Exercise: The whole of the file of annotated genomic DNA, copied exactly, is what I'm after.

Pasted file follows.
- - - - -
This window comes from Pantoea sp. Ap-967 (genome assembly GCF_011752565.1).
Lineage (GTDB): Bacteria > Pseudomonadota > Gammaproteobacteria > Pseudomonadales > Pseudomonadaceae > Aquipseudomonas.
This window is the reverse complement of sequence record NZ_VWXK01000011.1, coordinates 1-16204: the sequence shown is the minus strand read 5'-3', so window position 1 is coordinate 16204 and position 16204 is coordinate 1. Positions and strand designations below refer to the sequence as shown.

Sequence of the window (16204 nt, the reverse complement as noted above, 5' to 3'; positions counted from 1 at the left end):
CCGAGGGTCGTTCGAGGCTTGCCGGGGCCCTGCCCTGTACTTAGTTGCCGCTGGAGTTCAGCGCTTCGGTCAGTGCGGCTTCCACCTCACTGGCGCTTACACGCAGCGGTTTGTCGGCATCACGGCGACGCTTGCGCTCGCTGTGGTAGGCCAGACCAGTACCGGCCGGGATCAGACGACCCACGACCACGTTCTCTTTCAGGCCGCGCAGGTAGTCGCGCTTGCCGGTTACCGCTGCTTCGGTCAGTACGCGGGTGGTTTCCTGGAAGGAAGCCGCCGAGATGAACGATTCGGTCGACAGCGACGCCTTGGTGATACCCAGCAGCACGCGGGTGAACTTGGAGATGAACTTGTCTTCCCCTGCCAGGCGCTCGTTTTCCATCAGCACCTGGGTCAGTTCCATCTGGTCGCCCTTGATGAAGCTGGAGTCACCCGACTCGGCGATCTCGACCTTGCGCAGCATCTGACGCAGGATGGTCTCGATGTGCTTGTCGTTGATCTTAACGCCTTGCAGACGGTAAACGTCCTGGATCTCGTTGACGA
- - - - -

This window comes from Pantoea sp. Ap-967 (genome assembly GCF_011752565.1).
Lineage (GTDB): Bacteria > Pseudomonadota > Gammaproteobacteria > Pseudomonadales > Pseudomonadaceae > Aquipseudomonas.
This window is the reverse complement of sequence record NZ_VWXK01000011.1, coordinates 1-16204: the sequence shown is the minus strand read 5'-3', so window position 1 is coordinate 16204 and position 16204 is coordinate 1. Positions and strand designations below refer to the sequence as shown.

Sequence of the window (16204 nt, the reverse complement as noted above, 5' to 3'; positions counted from 1 at the left end):
CCGAGGGTCGTTCGAGGCTTGCCGGGGCCCTGCCCTGTACTTAGTTGCCGCTGGAGTTCAGCGCTTCGGTCAGTGCGGCTTCCACCTCACTGGCGCTTACACGCAGCGGTTTGTCGGCATCACGGCGACGCTTGCGCTCGCTGTGGTAGGCCAGACCAGTACCGGCCGGGATCAGACGACCCACGACCACGTTCTCTTTCAGGCCGCGCAGGTAGTCGCGCTTGCCGGTTACCGCTGCTTCGGTCAGTACGCGGGTGGTTTCCTGGAAGGAAGCCGCCGAGATGAACGATTCGGTCGACAGCGACGCCTTGGTGATACCCAGCAGCACGCGGGTGAACTTGGAGATGAACTTGTCTTCCCCTGCCAGGCGCTCGTTTTCCATCAGCACCTGGGTCAGTTCCATCTGGTCGCCCTTGATGAAGCTGGAGTCACCCGACTCGGCGATCTCGACCTTGCGCAGCATCTGACGCAGGATGGTCTCGATGTGCTTGTCGTTGATCTTAACGCCTTGCAGACGGTAAACGTCCTGGATCTCGTTGACGA